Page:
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Not a single empty cupboard in this house

by Archives December 4, 2002 0 comment

According to recent statistics released by the Canadian Federation of Students-Quebec, over 35 per cent of Quebec’s university students live below the poverty line.

Student poverty is a reality that many students live with but that few talk about.

Mother Hubbard’s Cupboard aims to change that. The organization is the initiative of the Concordia Multi-Faith Chaplaincy. Every Thursday evening they serve hot and nutritious vegan meals to Concordia students and their families for a small donation.

“We want to offer people nutritious meals and also teach them how to cook healthy food at a low cost,” said Katja Philipp, the co-ordinator of Mother Hubbard’s. “People tend to eat, because they have no money, these 99 cent pizza pieces, but this is not healthy. We want to give them a choice.”

Every week she tries to come up with interesting ways to cook for dozens of students at a low cost. Mother Hubbard’s relies entirely on donations to subsidize the price of the meals they provide. Students who eat at Mother Hubbard’s are encouraged to contribute one or two dollars if they can afford it, but students are never turned away or refused a meal if they are unable to donate.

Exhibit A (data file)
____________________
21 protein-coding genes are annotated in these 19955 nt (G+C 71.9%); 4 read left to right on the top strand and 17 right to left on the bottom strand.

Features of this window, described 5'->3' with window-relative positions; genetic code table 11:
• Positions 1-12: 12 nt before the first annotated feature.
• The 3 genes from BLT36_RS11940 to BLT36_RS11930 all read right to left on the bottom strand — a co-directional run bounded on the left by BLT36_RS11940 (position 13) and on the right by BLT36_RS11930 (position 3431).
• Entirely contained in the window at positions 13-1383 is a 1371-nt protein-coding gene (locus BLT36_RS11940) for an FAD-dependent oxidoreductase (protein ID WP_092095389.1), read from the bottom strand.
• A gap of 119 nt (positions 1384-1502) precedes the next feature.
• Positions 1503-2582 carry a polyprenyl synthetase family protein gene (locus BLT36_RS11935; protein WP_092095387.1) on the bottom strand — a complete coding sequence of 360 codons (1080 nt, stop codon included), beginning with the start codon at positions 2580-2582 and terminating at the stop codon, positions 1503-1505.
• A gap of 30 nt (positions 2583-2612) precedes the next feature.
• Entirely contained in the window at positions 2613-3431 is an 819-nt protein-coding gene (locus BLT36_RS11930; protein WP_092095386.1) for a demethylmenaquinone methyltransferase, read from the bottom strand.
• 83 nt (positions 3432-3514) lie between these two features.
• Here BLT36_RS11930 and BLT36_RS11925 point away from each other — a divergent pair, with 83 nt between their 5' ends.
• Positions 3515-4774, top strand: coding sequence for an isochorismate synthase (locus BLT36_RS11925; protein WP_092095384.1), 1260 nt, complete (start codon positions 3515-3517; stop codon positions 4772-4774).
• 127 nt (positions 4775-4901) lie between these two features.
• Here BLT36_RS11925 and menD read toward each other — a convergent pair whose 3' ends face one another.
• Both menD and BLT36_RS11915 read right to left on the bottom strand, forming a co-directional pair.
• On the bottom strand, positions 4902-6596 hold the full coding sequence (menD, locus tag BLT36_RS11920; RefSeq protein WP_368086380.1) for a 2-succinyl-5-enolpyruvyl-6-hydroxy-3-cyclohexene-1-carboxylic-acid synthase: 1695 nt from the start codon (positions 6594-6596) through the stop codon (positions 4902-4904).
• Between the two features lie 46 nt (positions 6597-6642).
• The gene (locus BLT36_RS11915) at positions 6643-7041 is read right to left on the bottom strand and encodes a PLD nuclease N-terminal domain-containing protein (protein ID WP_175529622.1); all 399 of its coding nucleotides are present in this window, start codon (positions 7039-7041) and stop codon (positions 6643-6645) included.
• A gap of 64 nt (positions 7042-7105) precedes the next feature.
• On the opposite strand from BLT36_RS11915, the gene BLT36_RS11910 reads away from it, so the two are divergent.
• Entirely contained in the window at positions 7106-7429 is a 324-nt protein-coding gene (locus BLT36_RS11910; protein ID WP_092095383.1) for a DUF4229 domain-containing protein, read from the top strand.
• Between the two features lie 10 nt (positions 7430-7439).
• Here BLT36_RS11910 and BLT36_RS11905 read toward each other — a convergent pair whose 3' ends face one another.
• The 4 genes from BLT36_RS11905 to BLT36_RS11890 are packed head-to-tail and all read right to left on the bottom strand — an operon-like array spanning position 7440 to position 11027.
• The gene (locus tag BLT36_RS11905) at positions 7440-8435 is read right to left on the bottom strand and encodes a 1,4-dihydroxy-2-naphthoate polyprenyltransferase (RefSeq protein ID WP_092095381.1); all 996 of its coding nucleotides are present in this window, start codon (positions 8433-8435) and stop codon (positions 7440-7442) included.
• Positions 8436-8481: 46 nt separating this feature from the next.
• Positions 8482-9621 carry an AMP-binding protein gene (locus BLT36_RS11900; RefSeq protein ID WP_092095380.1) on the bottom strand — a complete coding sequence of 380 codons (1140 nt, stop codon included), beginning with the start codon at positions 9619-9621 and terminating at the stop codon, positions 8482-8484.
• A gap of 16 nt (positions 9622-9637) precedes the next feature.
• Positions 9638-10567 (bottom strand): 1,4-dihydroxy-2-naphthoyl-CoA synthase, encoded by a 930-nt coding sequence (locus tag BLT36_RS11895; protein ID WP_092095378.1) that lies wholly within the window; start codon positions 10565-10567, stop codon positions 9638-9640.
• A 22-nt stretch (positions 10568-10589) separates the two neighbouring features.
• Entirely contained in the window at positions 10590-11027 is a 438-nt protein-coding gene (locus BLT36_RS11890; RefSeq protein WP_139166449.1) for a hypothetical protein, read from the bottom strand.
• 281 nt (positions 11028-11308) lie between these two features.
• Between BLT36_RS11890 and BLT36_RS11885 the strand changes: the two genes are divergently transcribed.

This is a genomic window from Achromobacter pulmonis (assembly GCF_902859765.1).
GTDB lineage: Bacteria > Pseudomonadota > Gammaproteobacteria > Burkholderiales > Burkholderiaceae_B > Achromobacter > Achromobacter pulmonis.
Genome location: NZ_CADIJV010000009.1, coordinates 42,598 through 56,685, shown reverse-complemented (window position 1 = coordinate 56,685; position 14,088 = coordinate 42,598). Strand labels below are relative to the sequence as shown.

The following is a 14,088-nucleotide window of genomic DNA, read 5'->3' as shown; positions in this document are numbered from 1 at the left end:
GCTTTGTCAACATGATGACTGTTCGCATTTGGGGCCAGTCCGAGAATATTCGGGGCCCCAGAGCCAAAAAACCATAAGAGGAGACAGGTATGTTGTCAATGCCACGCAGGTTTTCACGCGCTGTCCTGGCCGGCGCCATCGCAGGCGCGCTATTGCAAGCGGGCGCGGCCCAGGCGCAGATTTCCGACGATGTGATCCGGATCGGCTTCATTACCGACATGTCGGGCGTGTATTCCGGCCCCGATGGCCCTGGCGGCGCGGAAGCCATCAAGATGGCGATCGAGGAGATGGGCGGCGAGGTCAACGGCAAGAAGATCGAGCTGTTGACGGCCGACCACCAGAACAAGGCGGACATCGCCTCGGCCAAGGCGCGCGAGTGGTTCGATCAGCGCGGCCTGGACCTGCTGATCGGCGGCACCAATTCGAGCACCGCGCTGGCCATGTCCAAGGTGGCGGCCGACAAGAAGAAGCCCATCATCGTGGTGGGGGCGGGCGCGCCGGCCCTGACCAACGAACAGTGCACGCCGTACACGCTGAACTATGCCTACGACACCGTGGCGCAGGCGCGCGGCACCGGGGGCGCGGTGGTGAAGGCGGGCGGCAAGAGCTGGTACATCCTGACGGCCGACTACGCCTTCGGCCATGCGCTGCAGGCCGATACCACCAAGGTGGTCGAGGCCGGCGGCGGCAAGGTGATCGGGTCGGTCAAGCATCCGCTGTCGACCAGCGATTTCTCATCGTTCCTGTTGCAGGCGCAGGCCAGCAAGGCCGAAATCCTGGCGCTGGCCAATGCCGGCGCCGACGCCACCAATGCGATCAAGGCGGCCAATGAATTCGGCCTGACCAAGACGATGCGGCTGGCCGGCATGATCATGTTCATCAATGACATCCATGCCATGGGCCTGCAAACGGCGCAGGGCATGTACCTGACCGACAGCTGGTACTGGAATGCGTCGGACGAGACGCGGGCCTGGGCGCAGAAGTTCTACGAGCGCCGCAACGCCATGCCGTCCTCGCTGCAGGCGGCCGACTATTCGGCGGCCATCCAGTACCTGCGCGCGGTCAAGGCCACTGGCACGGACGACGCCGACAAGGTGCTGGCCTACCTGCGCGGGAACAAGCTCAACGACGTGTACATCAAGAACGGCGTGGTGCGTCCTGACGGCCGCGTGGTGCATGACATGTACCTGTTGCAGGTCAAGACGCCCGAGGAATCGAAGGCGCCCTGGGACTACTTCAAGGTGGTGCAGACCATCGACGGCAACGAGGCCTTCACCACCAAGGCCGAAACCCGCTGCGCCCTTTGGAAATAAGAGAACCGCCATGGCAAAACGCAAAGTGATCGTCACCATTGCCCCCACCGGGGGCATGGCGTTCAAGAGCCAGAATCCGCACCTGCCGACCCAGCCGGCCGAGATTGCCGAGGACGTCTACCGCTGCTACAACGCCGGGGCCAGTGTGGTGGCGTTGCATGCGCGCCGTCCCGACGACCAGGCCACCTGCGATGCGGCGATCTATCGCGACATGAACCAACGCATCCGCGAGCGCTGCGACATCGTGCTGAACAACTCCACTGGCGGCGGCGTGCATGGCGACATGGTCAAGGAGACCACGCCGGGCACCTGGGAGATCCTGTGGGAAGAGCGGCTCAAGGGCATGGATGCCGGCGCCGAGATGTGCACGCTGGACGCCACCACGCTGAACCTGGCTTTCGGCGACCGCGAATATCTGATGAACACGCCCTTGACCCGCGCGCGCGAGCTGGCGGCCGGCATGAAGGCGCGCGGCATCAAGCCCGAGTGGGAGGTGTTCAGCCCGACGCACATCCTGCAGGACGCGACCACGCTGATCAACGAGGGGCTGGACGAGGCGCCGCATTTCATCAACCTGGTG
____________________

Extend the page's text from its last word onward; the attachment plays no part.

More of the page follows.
Although the weekly meal is what the organization is most recognized for, many students come not for the food, but for the sense of community and the open discussions that are prized by those at Mother Hubbard’s.

“Everyone is welcome at mother Hubbard’s, some people come because they might not be able to afford anything else and others come because they like the food and they like the people,” said Philipp.

“They [Mother Hubbard’s] provide a great service to students who might not otherwise have enough money to get by,” said David, 24, who graduated from Concordia last spring. “I like Mother Hubbard’s so much that I keep coming back here because of the people.” He said that the people he met at the weekly dinner helped ease the stigma he felt was attached to student poverty.

The social importance of Mother Hubbard’s is amplified for students who are new to Montreal. Abel Martinez is from Mexico City. When he arrived here in September, he did not know anyone. “I saw a poster and that is how I knew about this place,” he said during a recent visit to Mother Hubbard’s.

“It [Mother Hubbard’s] allows you to meet other kinds of people that you might not get to know through your daily routine.”

For Teresa, a graduate student from Vancouver, the sense of community provided by Mother Hubbard’s is an essential part of her week.

“Although I live in a nice place with a landlady, we have different schedules so I eat alone, it is awful,” she said. “On a Thursday night I can come here and meet people. Having a meal together with someone is very significant to me, it gives me what I consider a sense of community.”

Katja Philipp and the volunteers from Mother Hubbard’s serve dinner on Thursday nights from 5 to 7 p.m. at Annex Z located at 2090 Mackay St. They will be closed over the holidays, but will resume their regular serving schedule at the beginning of the winter semester.

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